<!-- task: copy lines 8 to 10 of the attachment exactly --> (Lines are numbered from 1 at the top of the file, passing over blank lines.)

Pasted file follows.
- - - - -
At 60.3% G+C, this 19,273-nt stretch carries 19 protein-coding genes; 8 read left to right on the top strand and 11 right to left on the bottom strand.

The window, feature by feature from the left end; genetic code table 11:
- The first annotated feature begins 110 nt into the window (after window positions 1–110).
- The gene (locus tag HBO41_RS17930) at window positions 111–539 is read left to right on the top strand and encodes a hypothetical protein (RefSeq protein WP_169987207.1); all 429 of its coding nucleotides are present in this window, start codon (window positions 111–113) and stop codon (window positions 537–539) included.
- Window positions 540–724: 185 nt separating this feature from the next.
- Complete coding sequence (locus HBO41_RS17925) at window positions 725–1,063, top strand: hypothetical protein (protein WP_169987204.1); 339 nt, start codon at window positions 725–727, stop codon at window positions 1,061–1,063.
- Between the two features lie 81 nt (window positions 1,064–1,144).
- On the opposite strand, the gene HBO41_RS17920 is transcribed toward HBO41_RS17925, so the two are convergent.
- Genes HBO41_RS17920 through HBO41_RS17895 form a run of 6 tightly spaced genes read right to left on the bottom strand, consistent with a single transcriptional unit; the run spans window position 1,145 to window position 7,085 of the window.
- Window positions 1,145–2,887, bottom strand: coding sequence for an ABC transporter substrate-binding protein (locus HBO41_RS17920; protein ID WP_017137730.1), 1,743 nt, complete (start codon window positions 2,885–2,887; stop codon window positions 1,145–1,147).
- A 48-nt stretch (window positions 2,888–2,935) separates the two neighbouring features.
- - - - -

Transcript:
- On the opposite strand, the gene HBO41_RS17920 is transcribed toward HBO41_RS17925, so the two are convergent.
- Genes HBO41_RS17920 through HBO41_RS17895 form a run of 6 tightly spaced genes read right to left on the bottom strand, consistent with a single transcriptional unit; the run spans window position 1,145 to window position 7,085 of the window.
- Window positions 1,145–2,887, bottom strand: coding sequence for an ABC transporter substrate-binding protein (locus HBO41_RS17920; protein ID WP_017137730.1), 1,743 nt, complete (start codon window positions 2,885–2,887; stop codon window positions 1,145–1,147).